There has been no other time in education’s history in which students have been asked to surrender as much of their privacy as they have now. Initiated by a desire to streamline learning and exacerbated by the COVID-19 pandemic, overreliance, or use at all of the “proctoring browser” is an attack on students’ personal space, as well as an open invitation for tyrannical corporations to harvest a person’s very likeness and sell it to the highest bidder.
For any of those who have been spared of the horrors that these new technologies have wrought upon students, proctoring browsers are third party anti-cheating internet browsers that prevent students from accessing other internet tabs while taking a quiz or test. Most of these programs also access the student’s microphone and camera to ensure no outside test assistance is received. There are also several programs which require facial recognition to ensure the proper individual is taking the test.
As an example, UNCG uses the Respondus Lockdown Browser, and has been using the program at an alarming rate since the pandemic hit. The program styles itself as an anti-cheating program which costs about $6,000 per year for the university to utilize; a bill students are asked to foot through higher tuition rates. But what this program truly is, is spyware. That’s right, good old fashioned spyware. And not some from the Soviet Union or from any other boogeyman. But from right here at our own campus. Perhaps this is hyperbolic, as it might well be. However, it is not hyperbolic to point out the extreme invasions of privacy that this software commits against its users.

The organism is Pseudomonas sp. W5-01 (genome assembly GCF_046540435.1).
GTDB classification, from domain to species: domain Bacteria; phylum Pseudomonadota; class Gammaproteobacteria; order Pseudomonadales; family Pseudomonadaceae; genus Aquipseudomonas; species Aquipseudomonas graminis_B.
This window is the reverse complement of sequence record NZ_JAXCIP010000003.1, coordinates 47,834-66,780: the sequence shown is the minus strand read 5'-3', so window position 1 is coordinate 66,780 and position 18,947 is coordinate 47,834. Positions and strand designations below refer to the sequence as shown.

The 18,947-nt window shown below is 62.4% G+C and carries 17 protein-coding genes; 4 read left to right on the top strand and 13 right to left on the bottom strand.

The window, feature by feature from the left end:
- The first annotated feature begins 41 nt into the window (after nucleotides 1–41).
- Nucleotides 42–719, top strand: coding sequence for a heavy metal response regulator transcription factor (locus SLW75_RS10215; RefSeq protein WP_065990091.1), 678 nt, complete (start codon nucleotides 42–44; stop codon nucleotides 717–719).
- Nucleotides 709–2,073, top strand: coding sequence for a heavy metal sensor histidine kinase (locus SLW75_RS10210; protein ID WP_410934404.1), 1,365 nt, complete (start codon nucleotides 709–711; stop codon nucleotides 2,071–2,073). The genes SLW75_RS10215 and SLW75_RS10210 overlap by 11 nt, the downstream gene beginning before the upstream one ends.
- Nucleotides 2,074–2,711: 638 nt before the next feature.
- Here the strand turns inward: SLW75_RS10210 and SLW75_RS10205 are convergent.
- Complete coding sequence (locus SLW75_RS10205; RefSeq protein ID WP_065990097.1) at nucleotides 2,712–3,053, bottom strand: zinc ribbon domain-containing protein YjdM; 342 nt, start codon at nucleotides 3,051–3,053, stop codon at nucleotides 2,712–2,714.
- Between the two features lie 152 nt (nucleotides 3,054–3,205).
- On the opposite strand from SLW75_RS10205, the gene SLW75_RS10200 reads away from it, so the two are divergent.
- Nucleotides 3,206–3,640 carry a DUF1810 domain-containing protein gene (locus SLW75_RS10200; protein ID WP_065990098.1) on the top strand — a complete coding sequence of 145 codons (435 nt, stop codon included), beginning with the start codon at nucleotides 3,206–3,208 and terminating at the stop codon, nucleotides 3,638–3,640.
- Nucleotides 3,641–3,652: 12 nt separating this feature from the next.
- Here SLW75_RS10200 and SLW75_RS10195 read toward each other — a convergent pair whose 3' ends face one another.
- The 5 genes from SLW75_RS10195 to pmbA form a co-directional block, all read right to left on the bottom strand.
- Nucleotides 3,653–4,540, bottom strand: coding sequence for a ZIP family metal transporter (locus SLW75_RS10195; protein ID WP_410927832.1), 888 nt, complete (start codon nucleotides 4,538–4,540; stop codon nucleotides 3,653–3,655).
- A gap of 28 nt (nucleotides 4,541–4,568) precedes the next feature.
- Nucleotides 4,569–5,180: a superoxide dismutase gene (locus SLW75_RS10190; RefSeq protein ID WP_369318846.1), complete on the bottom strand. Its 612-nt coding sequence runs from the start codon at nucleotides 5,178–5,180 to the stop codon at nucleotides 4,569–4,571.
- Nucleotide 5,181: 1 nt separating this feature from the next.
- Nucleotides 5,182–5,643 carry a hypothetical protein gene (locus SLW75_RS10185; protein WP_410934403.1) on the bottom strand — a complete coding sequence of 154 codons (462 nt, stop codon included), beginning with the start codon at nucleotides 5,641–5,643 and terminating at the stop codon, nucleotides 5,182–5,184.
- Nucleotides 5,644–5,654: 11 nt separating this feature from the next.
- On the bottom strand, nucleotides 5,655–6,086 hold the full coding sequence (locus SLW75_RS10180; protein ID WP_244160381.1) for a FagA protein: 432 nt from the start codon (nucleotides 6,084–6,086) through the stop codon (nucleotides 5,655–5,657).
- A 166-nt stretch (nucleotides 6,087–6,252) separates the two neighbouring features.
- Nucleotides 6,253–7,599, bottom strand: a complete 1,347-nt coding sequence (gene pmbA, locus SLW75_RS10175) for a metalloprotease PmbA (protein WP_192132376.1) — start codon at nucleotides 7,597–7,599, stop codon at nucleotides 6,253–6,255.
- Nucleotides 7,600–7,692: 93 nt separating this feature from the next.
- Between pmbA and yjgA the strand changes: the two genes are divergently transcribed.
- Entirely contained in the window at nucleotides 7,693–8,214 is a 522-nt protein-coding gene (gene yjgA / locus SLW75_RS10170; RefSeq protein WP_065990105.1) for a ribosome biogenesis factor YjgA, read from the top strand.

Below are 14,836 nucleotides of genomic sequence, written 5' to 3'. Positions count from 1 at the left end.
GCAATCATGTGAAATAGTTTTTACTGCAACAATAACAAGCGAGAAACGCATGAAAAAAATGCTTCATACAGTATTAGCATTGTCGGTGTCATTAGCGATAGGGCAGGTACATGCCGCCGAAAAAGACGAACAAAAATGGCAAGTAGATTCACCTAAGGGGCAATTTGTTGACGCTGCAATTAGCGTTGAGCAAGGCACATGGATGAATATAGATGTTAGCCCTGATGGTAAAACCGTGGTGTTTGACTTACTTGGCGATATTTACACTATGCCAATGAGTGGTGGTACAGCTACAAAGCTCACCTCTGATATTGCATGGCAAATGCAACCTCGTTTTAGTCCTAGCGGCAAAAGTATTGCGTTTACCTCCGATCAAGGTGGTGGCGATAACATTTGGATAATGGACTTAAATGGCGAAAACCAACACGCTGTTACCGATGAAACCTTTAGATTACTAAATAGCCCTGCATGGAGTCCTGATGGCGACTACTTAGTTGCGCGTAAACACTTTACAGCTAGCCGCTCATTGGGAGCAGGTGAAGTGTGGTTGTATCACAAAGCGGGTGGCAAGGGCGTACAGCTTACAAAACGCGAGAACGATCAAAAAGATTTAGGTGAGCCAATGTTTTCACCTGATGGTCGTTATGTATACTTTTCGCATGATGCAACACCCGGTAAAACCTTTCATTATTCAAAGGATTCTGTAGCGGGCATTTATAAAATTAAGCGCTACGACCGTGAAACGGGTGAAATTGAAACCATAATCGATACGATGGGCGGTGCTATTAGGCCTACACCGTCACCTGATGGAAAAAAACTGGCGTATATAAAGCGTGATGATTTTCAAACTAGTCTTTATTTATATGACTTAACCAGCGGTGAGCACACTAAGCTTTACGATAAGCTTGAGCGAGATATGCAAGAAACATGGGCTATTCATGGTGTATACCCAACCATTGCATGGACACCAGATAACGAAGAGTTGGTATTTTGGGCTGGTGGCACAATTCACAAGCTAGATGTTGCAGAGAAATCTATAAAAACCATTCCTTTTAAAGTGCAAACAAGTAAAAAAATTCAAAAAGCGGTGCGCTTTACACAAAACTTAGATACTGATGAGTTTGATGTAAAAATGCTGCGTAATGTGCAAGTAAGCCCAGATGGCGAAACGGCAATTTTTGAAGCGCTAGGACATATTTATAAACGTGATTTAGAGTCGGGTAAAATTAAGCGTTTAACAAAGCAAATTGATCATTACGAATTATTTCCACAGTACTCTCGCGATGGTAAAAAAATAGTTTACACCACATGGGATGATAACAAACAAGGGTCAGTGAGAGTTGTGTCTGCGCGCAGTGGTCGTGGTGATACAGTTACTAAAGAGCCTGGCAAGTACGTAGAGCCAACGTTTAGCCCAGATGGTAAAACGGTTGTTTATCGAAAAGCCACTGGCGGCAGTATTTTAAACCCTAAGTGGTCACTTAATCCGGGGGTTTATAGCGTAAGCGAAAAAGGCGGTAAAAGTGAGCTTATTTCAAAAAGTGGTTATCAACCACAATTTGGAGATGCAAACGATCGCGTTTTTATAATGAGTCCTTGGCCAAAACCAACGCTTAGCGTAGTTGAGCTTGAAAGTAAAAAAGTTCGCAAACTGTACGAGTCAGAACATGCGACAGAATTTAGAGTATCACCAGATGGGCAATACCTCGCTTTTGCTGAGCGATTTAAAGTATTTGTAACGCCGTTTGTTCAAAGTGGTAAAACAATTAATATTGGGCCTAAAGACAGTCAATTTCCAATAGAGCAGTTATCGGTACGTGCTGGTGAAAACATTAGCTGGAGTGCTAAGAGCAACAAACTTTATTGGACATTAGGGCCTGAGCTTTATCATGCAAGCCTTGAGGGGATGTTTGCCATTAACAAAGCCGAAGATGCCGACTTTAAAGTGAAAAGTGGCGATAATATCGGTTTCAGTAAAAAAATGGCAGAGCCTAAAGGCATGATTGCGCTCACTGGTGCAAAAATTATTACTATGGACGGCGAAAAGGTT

When taking a test, it is not uncommon for a student to be prompted with a message that alerts them that their testing session is being recorded, listened to, or that a “proctor” if they wish, may remotely access a person’s entire computer. The student can either accept these terms, which will allow them to take the test, or deny them, which will result in an automatic failure. This is truly an illusion of choice as students have no proper recourse but to allow both the university and proctoring company to have unfettered access to intimate video of their academic performance. Not only do these types of programs want to see the students’ faces while they test, but they also demand to see a panoramic view of the room in which the student is testing. Which, for many students, happens to be their bedroom. An intimate location which is now recorded forever. Worse yet, it is impossible to say what happens to these recordings once they are recorded. As students sign all their rights away to the footage, they no longer have control over their own likeness. And information regarding the decor of their room is ripe for being sold to the behemoth Cambridge Analytica, or any other big data company.
We have, in this country, a no quartering amendment for a reason: to keep the enemy out of our homes. Yet it seems that universities across the country, even our own UNCG, have decided to allow invasive corporate interests, the enemy of education, into our homes night after night.